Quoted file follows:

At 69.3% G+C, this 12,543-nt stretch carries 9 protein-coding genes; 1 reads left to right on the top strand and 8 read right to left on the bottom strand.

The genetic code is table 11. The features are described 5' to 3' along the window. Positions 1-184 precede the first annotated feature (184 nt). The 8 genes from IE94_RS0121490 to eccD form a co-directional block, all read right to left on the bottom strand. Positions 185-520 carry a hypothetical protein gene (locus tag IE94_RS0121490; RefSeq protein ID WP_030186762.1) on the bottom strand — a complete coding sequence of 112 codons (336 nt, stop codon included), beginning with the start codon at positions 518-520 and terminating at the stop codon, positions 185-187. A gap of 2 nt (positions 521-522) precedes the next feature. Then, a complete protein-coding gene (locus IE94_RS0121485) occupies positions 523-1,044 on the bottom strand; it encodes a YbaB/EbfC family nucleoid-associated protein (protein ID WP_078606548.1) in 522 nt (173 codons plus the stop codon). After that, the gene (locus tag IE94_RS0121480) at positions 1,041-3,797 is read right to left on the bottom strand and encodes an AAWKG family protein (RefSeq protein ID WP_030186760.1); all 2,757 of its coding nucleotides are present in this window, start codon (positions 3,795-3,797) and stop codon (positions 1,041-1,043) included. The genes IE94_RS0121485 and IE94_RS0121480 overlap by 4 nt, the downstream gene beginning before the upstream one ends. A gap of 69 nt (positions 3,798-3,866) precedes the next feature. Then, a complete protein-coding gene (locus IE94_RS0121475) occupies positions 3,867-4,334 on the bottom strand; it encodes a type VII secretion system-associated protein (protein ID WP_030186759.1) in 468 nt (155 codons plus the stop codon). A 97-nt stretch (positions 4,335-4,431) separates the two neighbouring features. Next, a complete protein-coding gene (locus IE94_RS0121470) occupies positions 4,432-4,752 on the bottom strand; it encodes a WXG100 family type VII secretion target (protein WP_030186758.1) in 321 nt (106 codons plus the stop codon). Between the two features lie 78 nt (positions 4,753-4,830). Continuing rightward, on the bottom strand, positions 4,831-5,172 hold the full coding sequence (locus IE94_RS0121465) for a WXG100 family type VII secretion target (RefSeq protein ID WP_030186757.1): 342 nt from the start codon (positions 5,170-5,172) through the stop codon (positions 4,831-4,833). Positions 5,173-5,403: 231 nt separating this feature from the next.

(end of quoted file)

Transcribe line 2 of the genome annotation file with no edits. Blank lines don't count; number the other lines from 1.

The genetic code is table 11. The features are described 5' to 3' along the window. Positions 1-184 precede the first annotated feature (184 nt). The 8 genes from IE94_RS0121490 to eccD form a co-directional block, all read right to left on the bottom strand. Positions 185-520 carry a hypothetical protein gene (locus tag IE94_RS0121490; RefSeq protein ID WP_030186762.1) on the bottom strand — a complete coding sequence of 112 codons (336 nt, stop codon included), beginning with the start codon at positions 518-520 and terminating at the stop codon, positions 185-187. A gap of 2 nt (positions 521-522) precedes the next feature. Then, a complete protein-coding gene (locus IE94_RS0121485) occupies positions 523-1,044 on the bottom strand; it encodes a YbaB/EbfC family nucleoid-associated protein (protein ID WP_078606548.1) in 522 nt (173 codons plus the stop codon). After that, the gene (locus tag IE94_RS0121480) at positions 1,041-3,797 is read right to left on the bottom strand and encodes an AAWKG family protein (RefSeq protein ID WP_030186760.1); all 2,757 of its coding nucleotides are present in this window, start codon (positions 3,795-3,797) and stop codon (positions 1,041-1,043) included. The genes IE94_RS0121485 and IE94_RS0121480 overlap by 4 nt, the downstream gene beginning before the upstream one ends. A gap of 69 nt (positions 3,798-3,866) precedes the next feature. Then, a complete protein-coding gene (locus IE94_RS0121475) occupies positions 3,867-4,334 on the bottom strand; it encodes a type VII secretion system-associated protein (protein ID WP_030186759.1) in 468 nt (155 codons plus the stop codon). A 97-nt stretch (positions 4,335-4,431) separates the two neighbouring features. Next, a complete protein-coding gene (locus IE94_RS0121470) occupies positions 4,432-4,752 on the bottom strand; it encodes a WXG100 family type VII secretion target (protein WP_030186758.1) in 321 nt (106 codons plus the stop codon). Between the two features lie 78 nt (positions 4,753-4,830). Continuing rightward, on the bottom strand, positions 4,831-5,172 hold the full coding sequence (locus IE94_RS0121465) for a WXG100 family type VII secretion target (RefSeq protein ID WP_030186757.1): 342 nt from the start codon (positions 5,170-5,172) through the stop codon (positions 4,831-4,833). Positions 5,173-5,403: 231 nt separating this feature from the next.